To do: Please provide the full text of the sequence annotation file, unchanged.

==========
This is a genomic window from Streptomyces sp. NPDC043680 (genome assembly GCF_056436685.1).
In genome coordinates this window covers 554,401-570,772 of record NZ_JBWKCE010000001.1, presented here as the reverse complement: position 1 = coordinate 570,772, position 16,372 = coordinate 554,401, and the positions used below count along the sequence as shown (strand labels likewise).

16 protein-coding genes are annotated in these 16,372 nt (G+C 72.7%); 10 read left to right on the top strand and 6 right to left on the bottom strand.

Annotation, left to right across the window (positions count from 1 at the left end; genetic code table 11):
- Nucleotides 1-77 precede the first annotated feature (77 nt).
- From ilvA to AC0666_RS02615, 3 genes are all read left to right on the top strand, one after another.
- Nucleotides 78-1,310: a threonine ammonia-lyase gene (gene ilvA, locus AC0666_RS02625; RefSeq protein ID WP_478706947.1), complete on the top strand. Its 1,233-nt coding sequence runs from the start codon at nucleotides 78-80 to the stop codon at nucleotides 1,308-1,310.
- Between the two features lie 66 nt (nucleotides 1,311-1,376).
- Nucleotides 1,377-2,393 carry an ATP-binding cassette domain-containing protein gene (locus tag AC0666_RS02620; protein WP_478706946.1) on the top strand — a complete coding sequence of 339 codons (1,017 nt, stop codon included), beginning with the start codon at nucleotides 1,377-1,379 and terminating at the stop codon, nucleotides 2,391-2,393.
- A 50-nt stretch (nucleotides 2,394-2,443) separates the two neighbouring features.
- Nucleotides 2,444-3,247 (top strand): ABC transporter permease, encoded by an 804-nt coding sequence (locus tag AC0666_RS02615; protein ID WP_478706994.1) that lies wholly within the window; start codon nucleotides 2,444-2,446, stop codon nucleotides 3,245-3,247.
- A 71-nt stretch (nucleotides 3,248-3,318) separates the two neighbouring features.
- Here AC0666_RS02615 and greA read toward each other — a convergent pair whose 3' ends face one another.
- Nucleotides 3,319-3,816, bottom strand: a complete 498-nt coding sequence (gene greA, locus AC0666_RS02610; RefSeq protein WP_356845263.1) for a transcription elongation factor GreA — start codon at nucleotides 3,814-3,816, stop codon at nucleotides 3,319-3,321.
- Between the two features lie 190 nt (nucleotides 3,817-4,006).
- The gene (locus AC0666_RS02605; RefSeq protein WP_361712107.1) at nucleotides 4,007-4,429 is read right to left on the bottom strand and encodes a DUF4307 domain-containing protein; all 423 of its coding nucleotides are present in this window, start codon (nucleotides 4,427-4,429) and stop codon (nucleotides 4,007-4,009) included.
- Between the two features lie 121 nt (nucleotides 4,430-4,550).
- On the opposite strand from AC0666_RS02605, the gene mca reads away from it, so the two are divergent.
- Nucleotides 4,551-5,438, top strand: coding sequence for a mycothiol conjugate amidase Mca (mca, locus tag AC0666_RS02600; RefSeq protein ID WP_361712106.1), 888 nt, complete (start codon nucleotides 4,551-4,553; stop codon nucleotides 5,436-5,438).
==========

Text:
This is a genomic window from Streptomyces sp. NPDC043680 (genome assembly GCF_056436685.1).
In genome coordinates this window covers 554,401-570,772 of record NZ_JBWKCE010000001.1, presented here as the reverse complement: position 1 = coordinate 570,772, position 16,372 = coordinate 554,401, and the positions used below count along the sequence as shown (strand labels likewise).

16 protein-coding genes are annotated in these 16,372 nt (G+C 72.7%); 10 read left to right on the top strand and 6 right to left on the bottom strand.

Annotation, left to right across the window (positions count from 1 at the left end; genetic code table 11):
- Nucleotides 1-77 precede the first annotated feature (77 nt).
- From ilvA to AC0666_RS02615, 3 genes are all read left to right on the top strand, one after another.
- Nucleotides 78-1,310: a threonine ammonia-lyase gene (gene ilvA, locus AC0666_RS02625; RefSeq protein ID WP_478706947.1), complete on the top strand. Its 1,233-nt coding sequence runs from the start codon at nucleotides 78-80 to the stop codon at nucleotides 1,308-1,310.
- Between the two features lie 66 nt (nucleotides 1,311-1,376).
- Nucleotides 1,377-2,393 carry an ATP-binding cassette domain-containing protein gene (locus tag AC0666_RS02620; protein WP_478706946.1) on the top strand — a complete coding sequence of 339 codons (1,017 nt, stop codon included), beginning with the start codon at nucleotides 1,377-1,379 and terminating at the stop codon, nucleotides 2,391-2,393.
- A 50-nt stretch (nucleotides 2,394-2,443) separates the two neighbouring features.
- Nucleotides 2,444-3,247 (top strand): ABC transporter permease, encoded by an 804-nt coding sequence (locus tag AC0666_RS02615; protein ID WP_478706994.1) that lies wholly within the window; start codon nucleotides 2,444-2,446, stop codon nucleotides 3,245-3,247.
- A 71-nt stretch (nucleotides 3,248-3,318) separates the two neighbouring features.
- Here AC0666_RS02615 and greA read toward each other — a convergent pair whose 3' ends face one another.
- Nucleotides 3,319-3,816, bottom strand: a complete 498-nt coding sequence (gene greA, locus AC0666_RS02610; RefSeq protein WP_356845263.1) for a transcription elongation factor GreA — start codon at nucleotides 3,814-3,816, stop codon at nucleotides 3,319-3,321.
- Between the two features lie 190 nt (nucleotides 3,817-4,006).
- The gene (locus AC0666_RS02605; RefSeq protein WP_361712107.1) at nucleotides 4,007-4,429 is read right to left on the bottom strand and encodes a DUF4307 domain-containing protein; all 423 of its coding nucleotides are present in this window, start codon (nucleotides 4,427-4,429) and stop codon (nucleotides 4,007-4,009) included.
- Between the two features lie 121 nt (nucleotides 4,430-4,550).
- On the opposite strand from AC0666_RS02605, the gene mca reads away from it, so the two are divergent.
- Nucleotides 4,551-5,438, top strand: coding sequence for a mycothiol conjugate amidase Mca (mca, locus tag AC0666_RS02600; RefSeq protein ID WP_361712106.1), 888 nt, complete (start codon nucleotides 4,551-4,553; stop codon nucleotides 5,436-5,438).